In performance: Lyle Lovett and his Large Band

lyle lovett

Lyle Lovett

“You all are so lucky to live here,” Lyle Lovett said at the onset of a typically versed and versatile performance Tuesday night at the Opera House. “Of course, this is an assumption on my part.”

Assumptions have always been tricky things with Lovett. Raised on the champion folk and country songwriting inspirations of his native Texas, he long ago made his tunes – which shift dramatically from the wry and acerbic to the dark and reflective – dance to Lone Star honky-tonk, jazz, vintage soul and stark Americana. When he performs with his Large Band, as he did last night, all of those elements leap to life.

The performance was a familiar career retrospective. You knew the gospel strut of Church was coming. You knew the classic murder reverie L.A. County was going to hit. And Lovett wasn’t about to leave out Here I Am (“if it’s not too late, make it… a cheeeeeseburger”). As Lovett shows go, it was practically a scripted affair. But why argue when you’re presented with a 2 ¾-hour set (which did not break for intermission) full of Lovett favorites and a 13-member band that was half honky-tonk orchestra and half swing symphony?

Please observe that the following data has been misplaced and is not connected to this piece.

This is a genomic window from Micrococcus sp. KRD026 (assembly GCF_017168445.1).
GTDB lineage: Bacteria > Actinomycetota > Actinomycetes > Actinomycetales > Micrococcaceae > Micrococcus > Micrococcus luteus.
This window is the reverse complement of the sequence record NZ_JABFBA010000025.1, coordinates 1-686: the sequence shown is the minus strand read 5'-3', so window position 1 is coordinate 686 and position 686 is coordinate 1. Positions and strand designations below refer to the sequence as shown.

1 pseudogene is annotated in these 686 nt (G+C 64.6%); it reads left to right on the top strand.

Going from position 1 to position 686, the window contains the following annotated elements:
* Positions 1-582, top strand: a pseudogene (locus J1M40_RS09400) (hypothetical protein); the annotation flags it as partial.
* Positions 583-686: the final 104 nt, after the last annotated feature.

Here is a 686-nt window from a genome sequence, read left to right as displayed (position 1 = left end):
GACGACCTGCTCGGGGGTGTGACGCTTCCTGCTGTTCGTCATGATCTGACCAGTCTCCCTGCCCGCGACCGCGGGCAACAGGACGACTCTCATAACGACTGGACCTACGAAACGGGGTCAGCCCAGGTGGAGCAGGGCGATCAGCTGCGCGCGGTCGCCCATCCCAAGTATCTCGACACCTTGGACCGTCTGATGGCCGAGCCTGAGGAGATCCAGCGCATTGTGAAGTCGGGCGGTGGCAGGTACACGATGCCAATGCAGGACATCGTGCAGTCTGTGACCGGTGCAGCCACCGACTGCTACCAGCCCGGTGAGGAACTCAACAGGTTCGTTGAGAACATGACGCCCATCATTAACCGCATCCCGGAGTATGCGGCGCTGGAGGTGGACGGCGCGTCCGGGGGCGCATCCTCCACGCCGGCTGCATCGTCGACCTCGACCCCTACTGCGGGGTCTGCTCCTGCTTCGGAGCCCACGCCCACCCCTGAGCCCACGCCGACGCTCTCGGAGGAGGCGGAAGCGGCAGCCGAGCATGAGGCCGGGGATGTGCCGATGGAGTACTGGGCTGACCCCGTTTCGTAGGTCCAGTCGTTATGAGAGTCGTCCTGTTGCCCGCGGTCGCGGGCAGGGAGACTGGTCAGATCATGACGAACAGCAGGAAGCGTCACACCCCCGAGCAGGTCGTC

Taking the stage with Black and Blue (after the Large Band’s instrumental prelude of The Blues Walk), Lovett adopted the persona of the offhandedly stylish troubadour that remains a comfortable fit for seedy gems like She’s No Lady, I Know You Know and What Do You Do. All three tunes had Lovett exhibiting a crooked level of crooning that fell somewhere between cool and creepy. The whole mix was nicely fortified by the hushed, brassy finesse of the Large Band’s four-man horn team.

But that was just one avenue the performance traveled down. The title track to 2003’s My Baby Don’t Tolerate luxuriated in a massive, almost orchestral blues groove, and I Will Rise Up (from 2007’s It’s Not Big, It’s Large album) became a slow, simmering incantation. Best of all was If I Were the Man You Wanted (from Lovett’s 1986’s self-titled debut), which de-emphasized the R&B overtones and remained a stately portrait of Lone Star country introspection.

The Large Band’s full stylistic reach was on display as the concert concluded. A two-song encore segment began with the lean, ambient chill of North Dakota (distinguished by longtime Lovett bandmate Matt Rollings’ plaintive turns on piano) and ended with the full brass sass of She’s Hot to Go. The latter seemed to exemplify how much Lovett enjoyed playing with the thematic and stylistic conventions of country, pop, soul and style. But then, that is an assumption on my part.  



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